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    Do you want flexible access to your pension from age 55? If the answer is a resounding ‘YES!’, then pension drawdown could be the route for you.

    Pension drawdown enables you to use your pension pot to enjoy a regular retirement income, while allowing your investment to keep on growing in the background. However, in order to reap the benefits of investment growth, you need a solid retirement plan and investment strategy. Luckily, that’s where we step in.

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    What does pension drawdown mean?

    Pension drawdown is a flexible way of accessing your defined contribution pension from age 55. It allows you access your pension in a number ways including: 

    • taking a regular income in retirement, or
    • taking one-off cash lump sums from your pension over time

    Wth flexi-access drawdown you can also blend tax-free cash with taxable withdrawals and keep the rest of your pension invested whilst you're taking an income. And, you can still work and take your pension at the same time.

     

    Is pension drawdown a good idea?

    Pension drawdown isn’t for everyone; it’s crucial that you have the plans in place and the know-how to ensure your money actually lasts.

    Because once it’s gone, it’s gone. Unlike an annuity or a Defined Benefit Pension, a drawdown pension is not guaranteed for life. So, you will need to manage your money meticulously to make sure it doesn’t disappear.

    However, get it right and pension drawdown has some pretty impressive benefits:

    • It’s flexible - you can take more when you need it and less when you don’t
    • It allows you to manage your withdrawals tax-efficiently
    • You may be able to defer paying Life Allowance tax until you are 75
    • You can pass any leftover money onto beneficiaries, fully free of inheritance tax

    When planning for pension drawdown, you will want to consider the impact on your income if you:

    • Live longer than you have planned for
    • Withdraw too much money in the early years of retirement
    • Invest in funds that don’t perform as well as you had anticipated

    A Financial Advisor can help you navigate these forks in the road and will build it into your overall investment strategy.

    What is a safe drawdown rate?

    As a general rule, taking 4% of your pension pot per year is considered a safe withdrawal rate, but this depends on a number of key factors.

    When we refer to ‘safe withdrawal rates’, this is the amount that you can comfortably take out of your pension every year, while still protecting a big enough portion of your pension pot so that it can grow at a similar rate to your withdrawals. 

    Essentially, the aim is to stop your fund from depleting too quickly; this could ultimately lead to you running out of money during your retirement and finding yourself in a tricky, far from ideal situation.

    Although 4% is a good rate to keep in mind, what a safe drawdown rate looks like for you will depend entirely on your investment risk tolerance, how your personal investments perform over time, how long you need your money to last and what your financial aspirations are.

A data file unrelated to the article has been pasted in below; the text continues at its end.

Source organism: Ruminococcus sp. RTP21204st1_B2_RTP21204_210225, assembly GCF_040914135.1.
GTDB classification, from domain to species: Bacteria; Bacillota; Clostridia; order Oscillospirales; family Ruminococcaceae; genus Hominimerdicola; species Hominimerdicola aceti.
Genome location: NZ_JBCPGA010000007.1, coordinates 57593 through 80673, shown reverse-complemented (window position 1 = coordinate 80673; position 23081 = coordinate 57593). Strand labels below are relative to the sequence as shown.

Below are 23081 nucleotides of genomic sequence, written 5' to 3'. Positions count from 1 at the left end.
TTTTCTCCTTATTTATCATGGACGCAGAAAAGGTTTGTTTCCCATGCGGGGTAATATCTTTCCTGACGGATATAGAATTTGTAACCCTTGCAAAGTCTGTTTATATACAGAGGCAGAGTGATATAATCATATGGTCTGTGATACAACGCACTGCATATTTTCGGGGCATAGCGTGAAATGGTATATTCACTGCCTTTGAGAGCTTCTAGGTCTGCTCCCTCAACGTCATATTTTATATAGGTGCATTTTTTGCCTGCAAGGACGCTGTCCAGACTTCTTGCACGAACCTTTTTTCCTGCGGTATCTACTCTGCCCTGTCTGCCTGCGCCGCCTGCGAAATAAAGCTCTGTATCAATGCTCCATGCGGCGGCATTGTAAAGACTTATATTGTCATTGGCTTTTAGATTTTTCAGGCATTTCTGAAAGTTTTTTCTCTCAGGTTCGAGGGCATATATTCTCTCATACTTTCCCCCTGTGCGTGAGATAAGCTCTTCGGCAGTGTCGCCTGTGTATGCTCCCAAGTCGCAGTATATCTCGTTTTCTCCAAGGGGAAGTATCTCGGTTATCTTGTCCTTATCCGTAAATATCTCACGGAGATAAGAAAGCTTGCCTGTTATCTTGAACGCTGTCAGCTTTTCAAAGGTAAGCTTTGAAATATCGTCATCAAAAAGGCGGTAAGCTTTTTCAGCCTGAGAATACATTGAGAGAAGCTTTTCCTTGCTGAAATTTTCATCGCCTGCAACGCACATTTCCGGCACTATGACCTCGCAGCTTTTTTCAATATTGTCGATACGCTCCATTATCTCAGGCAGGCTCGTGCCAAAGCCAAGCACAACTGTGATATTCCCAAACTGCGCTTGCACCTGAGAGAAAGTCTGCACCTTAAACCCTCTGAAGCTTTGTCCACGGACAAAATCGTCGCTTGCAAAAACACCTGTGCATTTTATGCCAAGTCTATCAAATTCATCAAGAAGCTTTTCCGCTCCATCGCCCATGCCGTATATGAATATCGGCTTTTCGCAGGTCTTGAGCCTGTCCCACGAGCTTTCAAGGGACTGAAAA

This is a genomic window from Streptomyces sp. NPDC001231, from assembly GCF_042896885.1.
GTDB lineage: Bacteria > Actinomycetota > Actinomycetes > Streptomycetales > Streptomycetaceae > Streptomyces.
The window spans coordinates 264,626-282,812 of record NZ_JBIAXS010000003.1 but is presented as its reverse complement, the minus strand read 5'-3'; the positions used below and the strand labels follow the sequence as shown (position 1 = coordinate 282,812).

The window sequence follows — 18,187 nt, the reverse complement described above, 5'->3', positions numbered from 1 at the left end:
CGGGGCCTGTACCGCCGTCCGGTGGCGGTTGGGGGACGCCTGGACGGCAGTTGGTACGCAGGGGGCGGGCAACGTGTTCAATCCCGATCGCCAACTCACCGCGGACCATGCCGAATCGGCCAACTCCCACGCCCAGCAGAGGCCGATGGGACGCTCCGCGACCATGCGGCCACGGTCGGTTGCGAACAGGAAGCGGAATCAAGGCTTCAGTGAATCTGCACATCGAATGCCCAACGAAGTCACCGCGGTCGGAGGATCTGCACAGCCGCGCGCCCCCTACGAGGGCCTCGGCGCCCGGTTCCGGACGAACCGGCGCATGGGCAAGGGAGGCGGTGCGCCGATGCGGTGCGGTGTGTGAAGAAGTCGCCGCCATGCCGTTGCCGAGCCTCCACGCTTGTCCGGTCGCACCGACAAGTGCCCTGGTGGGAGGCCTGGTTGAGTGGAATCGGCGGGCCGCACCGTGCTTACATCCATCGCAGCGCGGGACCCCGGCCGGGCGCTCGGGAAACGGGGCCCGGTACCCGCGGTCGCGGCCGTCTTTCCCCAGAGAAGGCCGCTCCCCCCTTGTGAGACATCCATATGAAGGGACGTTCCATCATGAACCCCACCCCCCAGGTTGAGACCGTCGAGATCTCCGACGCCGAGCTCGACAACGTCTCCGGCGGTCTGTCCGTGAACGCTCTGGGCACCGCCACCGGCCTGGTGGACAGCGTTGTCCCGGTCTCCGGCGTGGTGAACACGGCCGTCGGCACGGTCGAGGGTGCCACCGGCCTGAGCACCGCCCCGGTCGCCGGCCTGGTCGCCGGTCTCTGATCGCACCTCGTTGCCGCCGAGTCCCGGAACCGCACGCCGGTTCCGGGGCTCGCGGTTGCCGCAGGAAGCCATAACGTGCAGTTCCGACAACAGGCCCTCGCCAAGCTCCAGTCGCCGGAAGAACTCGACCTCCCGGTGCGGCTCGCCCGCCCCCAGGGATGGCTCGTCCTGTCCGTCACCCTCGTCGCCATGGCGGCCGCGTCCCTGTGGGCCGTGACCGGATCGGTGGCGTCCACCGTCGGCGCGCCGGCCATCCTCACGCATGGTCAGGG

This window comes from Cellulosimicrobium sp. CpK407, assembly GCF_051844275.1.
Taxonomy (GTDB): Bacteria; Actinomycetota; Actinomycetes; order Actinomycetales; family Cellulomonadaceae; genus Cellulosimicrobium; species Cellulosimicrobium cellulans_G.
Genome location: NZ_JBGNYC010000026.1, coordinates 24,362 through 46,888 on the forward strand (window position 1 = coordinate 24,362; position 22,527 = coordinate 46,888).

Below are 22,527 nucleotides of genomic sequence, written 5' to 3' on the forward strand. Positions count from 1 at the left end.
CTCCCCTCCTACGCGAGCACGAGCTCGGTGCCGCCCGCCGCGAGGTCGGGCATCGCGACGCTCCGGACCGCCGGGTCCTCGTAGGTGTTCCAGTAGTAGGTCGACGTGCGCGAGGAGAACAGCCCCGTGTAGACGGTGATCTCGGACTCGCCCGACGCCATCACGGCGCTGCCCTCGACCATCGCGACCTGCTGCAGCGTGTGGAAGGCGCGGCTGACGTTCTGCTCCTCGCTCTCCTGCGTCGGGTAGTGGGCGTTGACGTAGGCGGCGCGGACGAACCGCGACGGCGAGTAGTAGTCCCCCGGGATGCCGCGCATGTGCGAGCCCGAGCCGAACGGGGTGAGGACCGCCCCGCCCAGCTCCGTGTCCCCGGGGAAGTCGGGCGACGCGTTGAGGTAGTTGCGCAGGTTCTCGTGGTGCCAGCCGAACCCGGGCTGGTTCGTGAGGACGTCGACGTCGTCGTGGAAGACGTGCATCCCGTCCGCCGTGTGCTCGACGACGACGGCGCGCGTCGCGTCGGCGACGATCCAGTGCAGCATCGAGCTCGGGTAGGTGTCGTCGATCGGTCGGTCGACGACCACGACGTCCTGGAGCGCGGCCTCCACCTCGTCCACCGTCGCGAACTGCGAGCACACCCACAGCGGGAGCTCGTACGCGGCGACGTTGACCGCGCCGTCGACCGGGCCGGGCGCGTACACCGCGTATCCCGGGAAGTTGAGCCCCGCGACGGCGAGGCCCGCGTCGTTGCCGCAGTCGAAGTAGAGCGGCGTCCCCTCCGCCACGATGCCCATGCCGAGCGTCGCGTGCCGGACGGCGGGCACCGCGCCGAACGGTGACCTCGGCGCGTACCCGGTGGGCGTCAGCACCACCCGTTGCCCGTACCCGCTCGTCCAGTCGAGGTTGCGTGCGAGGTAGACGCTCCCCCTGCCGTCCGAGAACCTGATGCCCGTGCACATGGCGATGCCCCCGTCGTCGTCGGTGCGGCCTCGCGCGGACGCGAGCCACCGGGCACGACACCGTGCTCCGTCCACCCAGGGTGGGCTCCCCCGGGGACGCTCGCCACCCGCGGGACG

Any withdrawals need to be aligned with your investment returns. This is an area our team of experts can help you figure out; it’s an area of retirement planning where we excel.

    Pension drawdown advice

    The key to getting the most out of pension drawdown is careful, precise management. Afterall, the last thing you want when you’re trying to revel in your golden years is to wake up one day to an empty pension pot.

    A few of the most common risks of pension drawdown include:

    • Taking too much out of your pension pot on too frequent a basis
    • Withdrawing too much as a lump sum early on in your retirement
    • Not managing your money tax-efficiently
    • An appetite for risk that sits on either end of the spectrum… too much or too little!

    Rest assured, with the right support and strategy, these risks can be easily avoided.

    Find out more about how to manage the risk levels of your pension drawdown

    Our pension drawdown specialists know everything there is to know about getting the most out of your pension.

    Book a free consultation - let’s chat about your future wealth.

    Drawdown pension benefits

    As with most financial decisions, there can be pros and cons to combining your pensions. As long as you’re not giving up valuable benefits it can make a lot of sense to manage your pensions in one place, especially if you’re moving them to a Self Invested Personal Pension (SIPP).

    Some of the benefits include:

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      Convenience

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      Greater investment choice and control


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      Flexibility to access drawdown

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      Potential to save on fees

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      Potential to access better-performing investment fund

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      Leaving an Inheritance*